Leading Article: Australia's right to become a republic

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The Independent Online
PRINCE CHARLES was right to say, after his brush with danger yesterday, that the debate in Australia over moves to make the country a republic is the sign of a mature and self-confident nation. For it is a question that centres upon the wish among Australians to define Australia itself. It is not, therefore, a choice that is likely to yield a definitive verdict upon the virtues or defects of the monarchy in Britain itself.

The Prime Minister, Paul Keating, has won considerable political support for his proposal to turn the country into a Republic by 2001, 100 years after its component states united in a federation. It is not yet clear, however, that the overall majority of Australians feel so sure. Opinion polls suggest the cause is far from won. Prince Charles said in a judiciously chosen phrase that the Royal Family would happily accept the verdict of all Australians on their future constitutional relationship.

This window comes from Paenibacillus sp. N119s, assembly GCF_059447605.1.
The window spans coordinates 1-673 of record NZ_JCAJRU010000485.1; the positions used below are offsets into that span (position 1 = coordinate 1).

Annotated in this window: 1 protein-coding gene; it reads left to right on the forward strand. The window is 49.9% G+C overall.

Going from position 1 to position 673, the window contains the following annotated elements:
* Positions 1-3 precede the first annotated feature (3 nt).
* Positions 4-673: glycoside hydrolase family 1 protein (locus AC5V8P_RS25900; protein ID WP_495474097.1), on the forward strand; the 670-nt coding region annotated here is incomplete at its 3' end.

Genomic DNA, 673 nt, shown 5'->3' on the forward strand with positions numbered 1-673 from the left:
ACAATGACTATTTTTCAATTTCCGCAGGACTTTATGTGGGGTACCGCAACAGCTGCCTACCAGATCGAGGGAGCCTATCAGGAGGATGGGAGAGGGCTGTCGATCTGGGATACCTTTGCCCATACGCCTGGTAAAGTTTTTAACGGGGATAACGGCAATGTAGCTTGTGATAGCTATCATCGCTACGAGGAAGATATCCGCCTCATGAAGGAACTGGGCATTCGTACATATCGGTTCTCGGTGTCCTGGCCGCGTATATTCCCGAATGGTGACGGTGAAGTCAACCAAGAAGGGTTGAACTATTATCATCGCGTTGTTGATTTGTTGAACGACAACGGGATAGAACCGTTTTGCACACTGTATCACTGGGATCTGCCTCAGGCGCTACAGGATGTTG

Mr Keating and the House of Windsor thus seem to be at one in favouring a referendum to determine the outcome. It promises to be a fascinating exercise in deciding a national identity. Australia has come a long way in the last four decades from the steadfast dominion that stood at our side through two world wars. Australians witnessed a crude shift in interests when Britain embraced the European Community in 1973 and, thus repelled, they turned their focus upon South-east Asia and the Pacific basin. The country absorbed great numbers of immigrants from a variety of cultures, so that the dialects of Calabria and Piraeus resound in Melbourne, while Sydney is one of the world's greatest cosmopolitan cities. All of this makes the residual attraction of the British monarchy a diminishing asset.

So the Australian Republic, if it comes about, would exist through the assertion of will as a nation free of foreign ties. The change would produce little practical effect, since the Australia Act of 1986 removed the last vestiges of real power from Britain. Yet it certainly seems an anachronism that a modern and successful democracy should have a head of state of different nationality, and many Australians feel mildly patronised, if not affronted.

Prince Charles spoke effectively yesterday of people's confusion in a world of technological and economic change, their search for new certainties and their possible attachment to systems tried, tested and true. His message was clear. But if a majority of Australians voice their wish to sever this last symbol of a more certain age, their decision deserves to be greeted with understanding by the British people.